Kalling Kingdom Updates, New Courses, and Rust Coding
It is already mid-2021 and with it comes a reflection back on all that has been done since the conclusion of the 2020 retrospective blog post. The new Elega website was launched to run 12x faster using static site generation technology written in Rust. Kalling Kingdom has received a number of updates, including bug fixes, new features, and the first of new user interface updates.
Three new Pluralsight courses on Salesforce have been released this year. Apex Academy: Bulkification and Governor Limits, Salesforce: Executive Briefing, and Administering a Delivery Pipeline Ecosystem in Salesforce. The new courses are a great assortment of beginner and intermediate skills on the Salesforce platform, and expand the Elega Corp course catalogue to a total of 10 courses.
Perhaps most importantly for the future, I have been writing a lot of Rust code lately. I have written Rust for integrations and data processing, Rust for new projects like a 2D game engine, and Rust for the sake of learning more Rust. You can probably guess what I have to say if you have seen other people around the web talking about Rust: Rust is good. It provides blazing fast speed and, if you know what you are doing, allows for swift construction of quality code. My saying that by itself may be a bit controversial but that has been my experience.
A lot of my current influence on programming comes from that of Jonathan Blow and Casey Muratori. Jonathan Blow, of course, is the game developer behind Braid, and lead the team that made The Witness. He continues to work on a new programming language called Jai, and games, as head of Thekla, Inc. Casey Muratori is previously of RAD Game Tools, worked on The Witness, runs Handmade Hero, and has a course on the C programming language coming out called Star Code Galaxy.
Blow has given remarks on how Rust is problematic, particularly that it is high friction when programmers are trying to get things done and that the borrow checker has essentially locked developers in stockholm syndrome or otherwise made solutions convoluted (I am paraphrasing as my own interpretation of Blow's thoughts here, he may disagree) when it may have been better to just think carefully through the memory layout of a given program. Moreover, Blow has said that sometimes, you just want to experiment to determine what a certain design should be, and Rust seems not to be a friendly language for that.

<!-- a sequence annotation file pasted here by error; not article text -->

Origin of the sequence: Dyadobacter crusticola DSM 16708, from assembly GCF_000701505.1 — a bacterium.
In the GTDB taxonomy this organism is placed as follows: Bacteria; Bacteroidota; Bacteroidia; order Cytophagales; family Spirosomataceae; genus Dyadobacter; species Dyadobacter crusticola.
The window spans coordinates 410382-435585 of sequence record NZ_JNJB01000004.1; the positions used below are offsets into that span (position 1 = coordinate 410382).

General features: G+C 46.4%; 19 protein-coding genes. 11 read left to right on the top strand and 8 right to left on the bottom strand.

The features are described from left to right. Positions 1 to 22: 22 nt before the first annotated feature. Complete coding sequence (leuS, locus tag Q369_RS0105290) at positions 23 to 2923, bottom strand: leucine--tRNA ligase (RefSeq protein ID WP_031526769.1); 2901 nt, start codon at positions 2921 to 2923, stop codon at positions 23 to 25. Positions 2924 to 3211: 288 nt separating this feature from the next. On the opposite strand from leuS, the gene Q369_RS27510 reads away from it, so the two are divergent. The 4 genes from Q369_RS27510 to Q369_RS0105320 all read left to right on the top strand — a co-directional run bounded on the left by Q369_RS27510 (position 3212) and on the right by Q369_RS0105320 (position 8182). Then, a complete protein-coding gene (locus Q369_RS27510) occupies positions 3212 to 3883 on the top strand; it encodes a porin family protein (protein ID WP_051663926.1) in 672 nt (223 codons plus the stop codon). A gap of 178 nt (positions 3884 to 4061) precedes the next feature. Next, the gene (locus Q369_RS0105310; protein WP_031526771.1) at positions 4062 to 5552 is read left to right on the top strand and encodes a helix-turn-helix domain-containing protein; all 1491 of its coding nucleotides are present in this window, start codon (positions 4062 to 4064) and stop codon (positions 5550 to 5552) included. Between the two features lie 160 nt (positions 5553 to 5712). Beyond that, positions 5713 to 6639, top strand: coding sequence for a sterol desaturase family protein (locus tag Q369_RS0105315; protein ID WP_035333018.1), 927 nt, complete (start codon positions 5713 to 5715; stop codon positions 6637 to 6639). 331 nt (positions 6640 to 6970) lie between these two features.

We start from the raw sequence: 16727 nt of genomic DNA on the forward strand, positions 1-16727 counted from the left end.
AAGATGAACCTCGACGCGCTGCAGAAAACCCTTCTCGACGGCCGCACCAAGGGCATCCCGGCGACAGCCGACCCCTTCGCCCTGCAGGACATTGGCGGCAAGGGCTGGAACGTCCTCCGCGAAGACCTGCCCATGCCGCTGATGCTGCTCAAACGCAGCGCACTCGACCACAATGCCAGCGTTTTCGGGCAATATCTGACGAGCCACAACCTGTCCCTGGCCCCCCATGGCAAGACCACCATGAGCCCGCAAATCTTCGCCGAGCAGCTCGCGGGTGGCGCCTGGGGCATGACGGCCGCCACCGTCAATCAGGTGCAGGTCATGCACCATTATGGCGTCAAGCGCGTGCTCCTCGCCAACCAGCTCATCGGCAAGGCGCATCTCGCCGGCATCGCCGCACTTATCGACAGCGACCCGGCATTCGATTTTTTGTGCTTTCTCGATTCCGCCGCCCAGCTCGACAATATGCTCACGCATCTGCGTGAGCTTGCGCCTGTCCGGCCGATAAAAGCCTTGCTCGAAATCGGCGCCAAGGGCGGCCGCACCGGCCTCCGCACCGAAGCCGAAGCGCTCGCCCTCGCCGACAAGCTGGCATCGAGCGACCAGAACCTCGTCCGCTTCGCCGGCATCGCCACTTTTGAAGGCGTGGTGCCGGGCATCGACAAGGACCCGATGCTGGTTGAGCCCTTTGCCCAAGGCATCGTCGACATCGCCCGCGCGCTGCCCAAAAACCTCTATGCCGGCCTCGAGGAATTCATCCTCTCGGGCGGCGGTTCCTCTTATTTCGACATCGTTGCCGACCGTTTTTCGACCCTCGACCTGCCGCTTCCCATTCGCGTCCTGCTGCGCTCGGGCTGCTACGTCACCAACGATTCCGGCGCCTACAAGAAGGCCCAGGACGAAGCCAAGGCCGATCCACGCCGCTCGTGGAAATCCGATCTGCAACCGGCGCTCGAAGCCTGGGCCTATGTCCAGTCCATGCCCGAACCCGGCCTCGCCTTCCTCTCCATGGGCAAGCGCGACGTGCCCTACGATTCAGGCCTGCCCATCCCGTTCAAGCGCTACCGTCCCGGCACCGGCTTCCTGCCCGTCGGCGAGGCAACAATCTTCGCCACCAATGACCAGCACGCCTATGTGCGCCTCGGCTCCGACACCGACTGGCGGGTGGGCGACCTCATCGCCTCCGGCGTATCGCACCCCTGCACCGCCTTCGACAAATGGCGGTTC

Casey Muratori took the time at one of the beginning of his Handmade Hero streams back in June to point out the cultural problem of Rust programmers pestering him on social media, and did so with some delightful wit and sarcasm. Muratori's dripping sarcasm can also be found elsewhere on Rust.
The problems with avoiding Rust or going straight to C or C++ come from my background so far. In most of the current years of my career, I have written mostly business applications using higher level languages. On the one hand, I agree with Jonathan Blow's criticisms about C++: it is old, rickety, complicated, and is aging in ways that are readily apparent around how unfriendly it is to its users. As Blow has gone on with the development of his new language, Jai's compiler, even back in 2017 or prior, demonstrated how ineffective and awfully slow the C++ compiler is. Jai has been able to compile a dense 50,000+ line program in about half a second, with the majority of the time occupied by the linker. The linker is something Blow has pointed out is probably unnecessary in the long run and can eventually be done away with, with something else better replacing it.
Other things about C++ that are yucky: header files, no package management (even if I want it, really, it is stupidly complicated to get rolling with), make files, clunky bits in the standard library, and many other things. As someone who spent a great deal of time writing garbage collected languages, I got a little nervous thinking about the propsect of dealing with memory safety. The thought of writing 20, 30, 50, 70, 120+ thousand lines of C++ and then having an obscure and difficult to locate memory bug that could suck up days of my life sounded... not great.